Begin typing your search...

India's FTA with Singapore and ASEAN needs to be reviewed, GTRI

Asean countries negotiate their individual tariff arrangement, while India offered a single tariff schedule to all

Indias FTA with Singapore and ASEAN needs to be reviewed, GTRI

Hyderabad: The Global Trade Research Initiative (GTRI) on Sunday suggested that the government study the bilateral free trade agreement (FTA) with Singapore and as part of the Asean bloc together while reviewing its trade pact with the 10-nation grouping. Singapore is a member of 10-nation Asean bloc with which India has a free trade agreement in goods since 2010.

Separately, India also implemented a comprehensive FTA with Singapore in 2005. GTRI also suggested a similar exercise with Thailand, another member of Association of Southeast Asian Nations (Asean). India signed a limited free trade pact with Thailand in 2006. These suggestions assume significance as India and Asean have agreed to review their trade pact and are aiming to conclude the exercise by 2025. Asean members are Brunei Darussalam, Cambodia, Indonesia, Lao PDR, Malaysia, Myanmar, the Philippines, Singapore, Thailand, Vietnam. Out of these, five countries - Indonesia, Singapore, Malaysia, Thailand, Vietnam - account for 92.7 per cent of India's exports and 97.4 per cent imports from Asean.

India's export to Asean was $19.1 billion in 2008-09 and it increased to $44 billion in 2022-23. On the other hand, imports from the 10-nation bloc rose to $87.6 billion in the last fiscal as against $26.2 billion in 2008-09. “India has a separate FTA with Singapore with more relaxed rules of origin of products. The two FTAs may be studied together. India has a separate FTA with Thailand called early harvest scheme (EHS) with relaxed rules of origin than what India-Asean FTA offers. Substantial imports may be happening through EHS. The two FTAs may be studied together,” GTRI said in its report.

With Indonesia, the report said that in 2022-23, India imported a total of $28.8 billion worth of goods and the primary imports included coal ($14.4 billion), which consisted of both steam coal ($13.7 billion) and coking coal ($0.7 billion). Additionally, India imported palm oil worth $5.6 billion and copper ore worth $0.9 billion from Indonesia. These products are needed by India, most imports take place at MFN (most favoured nation) zero duty, it said adding the FTA review may not be helpful to cut such imports. “Coal imports have increased by 121 per cent in the past one year alone and most coal is steam coal, available in abundance in India. India should focus on using local coal. Offering MSP (minimum support price) on mustard and other similar oils will cut domestic prices and wean people away from inferior palm oil gradually,” GTRI Co-Founder Ajay Srivastava said.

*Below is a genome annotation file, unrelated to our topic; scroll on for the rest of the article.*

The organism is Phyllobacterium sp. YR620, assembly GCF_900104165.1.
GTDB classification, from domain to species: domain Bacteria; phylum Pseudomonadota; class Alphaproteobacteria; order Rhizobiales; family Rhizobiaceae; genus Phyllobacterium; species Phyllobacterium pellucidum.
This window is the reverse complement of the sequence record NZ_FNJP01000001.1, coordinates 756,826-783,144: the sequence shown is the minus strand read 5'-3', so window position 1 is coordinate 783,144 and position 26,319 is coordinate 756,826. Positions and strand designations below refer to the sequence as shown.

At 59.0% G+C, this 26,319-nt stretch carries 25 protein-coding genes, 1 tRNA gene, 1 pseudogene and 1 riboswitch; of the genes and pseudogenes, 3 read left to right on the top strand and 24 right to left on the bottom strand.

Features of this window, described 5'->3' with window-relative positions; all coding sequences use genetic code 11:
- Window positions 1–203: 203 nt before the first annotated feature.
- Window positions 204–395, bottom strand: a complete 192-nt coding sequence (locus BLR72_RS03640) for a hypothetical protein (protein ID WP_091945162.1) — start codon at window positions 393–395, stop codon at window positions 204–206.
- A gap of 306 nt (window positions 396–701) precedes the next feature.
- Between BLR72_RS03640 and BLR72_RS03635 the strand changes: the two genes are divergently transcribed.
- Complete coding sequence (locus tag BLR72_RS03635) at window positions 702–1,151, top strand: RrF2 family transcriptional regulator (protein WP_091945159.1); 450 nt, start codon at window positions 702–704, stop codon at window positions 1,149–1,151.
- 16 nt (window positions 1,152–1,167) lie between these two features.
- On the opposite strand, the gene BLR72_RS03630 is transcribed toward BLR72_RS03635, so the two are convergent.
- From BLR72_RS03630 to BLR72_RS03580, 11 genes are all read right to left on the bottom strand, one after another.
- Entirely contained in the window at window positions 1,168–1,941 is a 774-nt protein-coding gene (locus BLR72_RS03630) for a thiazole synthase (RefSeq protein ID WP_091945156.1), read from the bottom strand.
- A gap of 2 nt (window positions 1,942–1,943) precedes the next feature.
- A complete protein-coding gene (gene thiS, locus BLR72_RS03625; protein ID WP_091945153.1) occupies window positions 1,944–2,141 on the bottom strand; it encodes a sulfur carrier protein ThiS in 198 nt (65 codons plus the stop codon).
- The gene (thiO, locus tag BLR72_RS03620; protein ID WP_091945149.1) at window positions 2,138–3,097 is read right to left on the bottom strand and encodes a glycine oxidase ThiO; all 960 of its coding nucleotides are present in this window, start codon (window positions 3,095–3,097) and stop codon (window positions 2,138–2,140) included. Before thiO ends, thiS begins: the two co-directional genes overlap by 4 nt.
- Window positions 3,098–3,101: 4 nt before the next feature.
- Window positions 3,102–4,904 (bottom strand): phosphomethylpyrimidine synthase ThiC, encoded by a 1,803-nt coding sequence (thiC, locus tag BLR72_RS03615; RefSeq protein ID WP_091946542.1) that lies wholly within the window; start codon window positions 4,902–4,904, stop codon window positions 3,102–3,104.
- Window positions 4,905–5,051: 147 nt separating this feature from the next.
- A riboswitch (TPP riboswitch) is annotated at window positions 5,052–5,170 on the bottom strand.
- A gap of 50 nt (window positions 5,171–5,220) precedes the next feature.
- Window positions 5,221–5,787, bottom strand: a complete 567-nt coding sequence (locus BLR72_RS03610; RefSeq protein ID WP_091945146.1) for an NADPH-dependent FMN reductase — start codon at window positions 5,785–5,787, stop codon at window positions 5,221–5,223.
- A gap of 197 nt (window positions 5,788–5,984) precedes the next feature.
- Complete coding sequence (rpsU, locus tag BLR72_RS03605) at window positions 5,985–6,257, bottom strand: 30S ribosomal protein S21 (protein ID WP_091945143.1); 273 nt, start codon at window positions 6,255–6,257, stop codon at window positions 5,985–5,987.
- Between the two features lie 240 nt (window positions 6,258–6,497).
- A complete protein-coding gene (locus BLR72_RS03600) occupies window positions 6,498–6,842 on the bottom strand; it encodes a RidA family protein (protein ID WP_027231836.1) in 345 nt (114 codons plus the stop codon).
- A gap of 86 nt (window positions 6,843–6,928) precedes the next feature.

With Singapore, the report said that electronics constituted a significant portion of imports, totalling $7.2 billion in the last fiscal, including computers ($ 1.7 billion) and integrated circuits ($1.5 billion). Other notable imports included plastics, iron and steel, gold, and a smaller amount of fertilizers. “Singapore does not produce coal, iron, steel, or fertilizers. Firms may be trans shipping these from Singapore. But this adds to cost and is bad business. Such imports must be out of the FTA, but need investigation why they are happening in the first place. Rules of Origins may be checked for use of value addition norms for electronics products, gold etc,” he said.

Further the country's imports from Malaysia stood at $12.7 billion in 2022-23 and the main goods included palm oil ($ 3.5 billion), petroleum products ($ 3.2 billion), and electronics ($ 2.2 billion) and most of these imports are commodities needed by India and the FTA review may not be helpful to cut most of such imports, GTRI said. It added that Asean, unlike the European Union, operates as a group of countries with an FTA rather than a customs union. This means that each Asean member sets its own tariff schedule instead of having a shared one.

In FTA negotiations, each Asean country typically negotiates its own tariff arrangement with a partner like India. Ideally, India should have reciprocated by offering a different tariff schedules for each Asean member, taking into account the specific sensitivities of trade with each country, it said. “Instead, India, on the insistence of Asean offered a single tariff schedule that applies to all the members. This simplifies the process but limits the effectiveness of India's exclusion list. It does not address the specific sensitivities with individual Asean countries as effectively as separate schedules would,” the report added.

Next Story
Share it